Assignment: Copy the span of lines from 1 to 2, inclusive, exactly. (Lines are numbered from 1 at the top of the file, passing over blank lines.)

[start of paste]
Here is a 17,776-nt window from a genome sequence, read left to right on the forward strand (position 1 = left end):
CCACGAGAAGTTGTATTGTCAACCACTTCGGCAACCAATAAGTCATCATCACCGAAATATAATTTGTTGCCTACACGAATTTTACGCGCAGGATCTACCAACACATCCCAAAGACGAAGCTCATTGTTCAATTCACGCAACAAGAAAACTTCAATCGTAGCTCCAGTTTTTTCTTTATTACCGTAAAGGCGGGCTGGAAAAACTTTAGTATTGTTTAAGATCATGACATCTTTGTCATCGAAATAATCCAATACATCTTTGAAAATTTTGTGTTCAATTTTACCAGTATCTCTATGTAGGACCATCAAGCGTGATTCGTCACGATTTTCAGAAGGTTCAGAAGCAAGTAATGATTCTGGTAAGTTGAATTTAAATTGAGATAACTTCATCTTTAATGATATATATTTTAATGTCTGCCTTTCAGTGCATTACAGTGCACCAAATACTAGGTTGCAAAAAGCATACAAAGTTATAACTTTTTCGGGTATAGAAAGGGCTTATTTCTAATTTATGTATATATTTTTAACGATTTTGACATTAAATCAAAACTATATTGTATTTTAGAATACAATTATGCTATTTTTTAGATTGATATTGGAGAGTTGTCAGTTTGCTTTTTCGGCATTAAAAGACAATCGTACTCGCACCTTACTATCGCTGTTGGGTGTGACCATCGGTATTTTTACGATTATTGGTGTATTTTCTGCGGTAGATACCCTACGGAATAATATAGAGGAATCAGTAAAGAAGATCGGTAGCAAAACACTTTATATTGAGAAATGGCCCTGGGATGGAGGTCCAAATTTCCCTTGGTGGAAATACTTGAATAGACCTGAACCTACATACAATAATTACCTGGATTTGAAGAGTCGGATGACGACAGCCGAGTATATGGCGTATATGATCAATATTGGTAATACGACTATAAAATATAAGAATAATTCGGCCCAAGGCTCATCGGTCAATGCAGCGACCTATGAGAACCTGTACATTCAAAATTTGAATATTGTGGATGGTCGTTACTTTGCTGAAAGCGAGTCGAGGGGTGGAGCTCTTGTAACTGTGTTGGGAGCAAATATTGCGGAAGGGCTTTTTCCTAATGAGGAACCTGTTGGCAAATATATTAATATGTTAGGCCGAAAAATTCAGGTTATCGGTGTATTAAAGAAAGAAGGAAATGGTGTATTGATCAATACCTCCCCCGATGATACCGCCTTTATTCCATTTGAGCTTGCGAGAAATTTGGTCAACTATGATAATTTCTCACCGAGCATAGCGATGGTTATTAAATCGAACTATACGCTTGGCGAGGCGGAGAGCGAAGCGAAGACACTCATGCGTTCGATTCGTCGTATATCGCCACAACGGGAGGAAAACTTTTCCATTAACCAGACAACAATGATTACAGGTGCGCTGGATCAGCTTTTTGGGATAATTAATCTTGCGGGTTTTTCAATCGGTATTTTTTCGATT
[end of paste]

Here is a 17,776-nt window from a genome sequence, read left to right on the forward strand (position 1 = left end):
CCACGAGAAGTTGTATTGTCAACCACTTCGGCAACCAATAAGTCATCATCACCGAAATATAATTTGTTGCCTACACGAATTTTACGCGCAGGATCTACCAACACATCCCAAAGACGAAGCTCATTGTTCAATTCACGCAACAAGAAAACTTCAATCGTAGCTCCAGTTTTTTCTTTATTACCGTAAAGGCGGGCTGGAAAAACTTTAGTATTGTTTAAGATCATGACATCTTTGTCATCGAAATAATCCAATACATCTTTGAAAATTTTGTGTTCAATTTTACCAGTATCTCTATGTAGGACCATCAAGCGTGATTCGTCACGATTTTCAGAAGGTTCAGAAGCAAGTAATGATTCTGGTAAGTTGAATTTAAATTGAGATAACTTCATCTTTAATGATATATATTTTAATGTCTGCCTTTCAGTGCATTACAGTGCACCAAATACTAGGTTGCAAAAAGCATACAAAGTTATAACTTTTTCGGGTATAGAAAGGGCTTATTTCTAATTTATGTATATATTTTTAACGATTTTGACATTAAATCAAAACTATATTGTATTTTAGAATACAATTATGCTATTTTTTAGATTGATATTGGAGAGTTGTCAGTTTGCTTTTTCGGCATTAAAAGACAATCGTACTCGCACCTTACTATCGCTGTTGGGTGTGACCATCGGTATTTTTACGATTATTGGTGTATTTTCTGCGGTAGATACCCTACGGAATAATATAGAGGAATCAGTAAAGAAGATCGGTAGCAAAACACTTTATATTGAGAAATGGCCCTGGGATGGAGGTCCAAATTTCCCTTGGTGGAAATACTTGAATAGACCTGAACCTACATACAATAATTACCTGGATTTGAAGAGTCGGATGACGACAGCCGAGTATATGGCGTATATGATCAATATTGGTAATACGACTATAAAATATAAGAATAATTCGGCCCAAGGCTCATCGGTCAATGCAGCGACCTATGAGAACCTGTACATTCAAAATTTGAATATTGTGGATGGTCGTTACTTTGCTGAAAGCGAGTCGAGGGGTGGAGCTCTTGTAACTGTGTTGGGAGCAAATATTGCGGAAGGGCTTTTTCCTAATGAGGAACCTGTTGGCAAATATATTAATATGTTAGGCCGAAAAATTCAGGTTATCGGTGTATTAAAGAAAGAAGGAAATGGTGTATTGATCAATACCTCCCCCGATGATACCGCCTTTATTCCATTTGAGCTTGCGAGAAATTTGGTCAACTATGATAATTTCTCACCGAGCATAGCGATGGTTATTAAATCGAACTATACGCTTGGCGAGGCGGAGAGCGAAGCGAAGACACTCATGCGTTCGATTCGTCGTATATCGCCACAACGGGAGGAAAACTTTTCCATTAACCAGACAACAATGATTACAGGTGCGCTGGATCAGCTTTTTGGGATAATTAATCTTGCGGGTTTTTCAATCGGTATTTTTTCGATT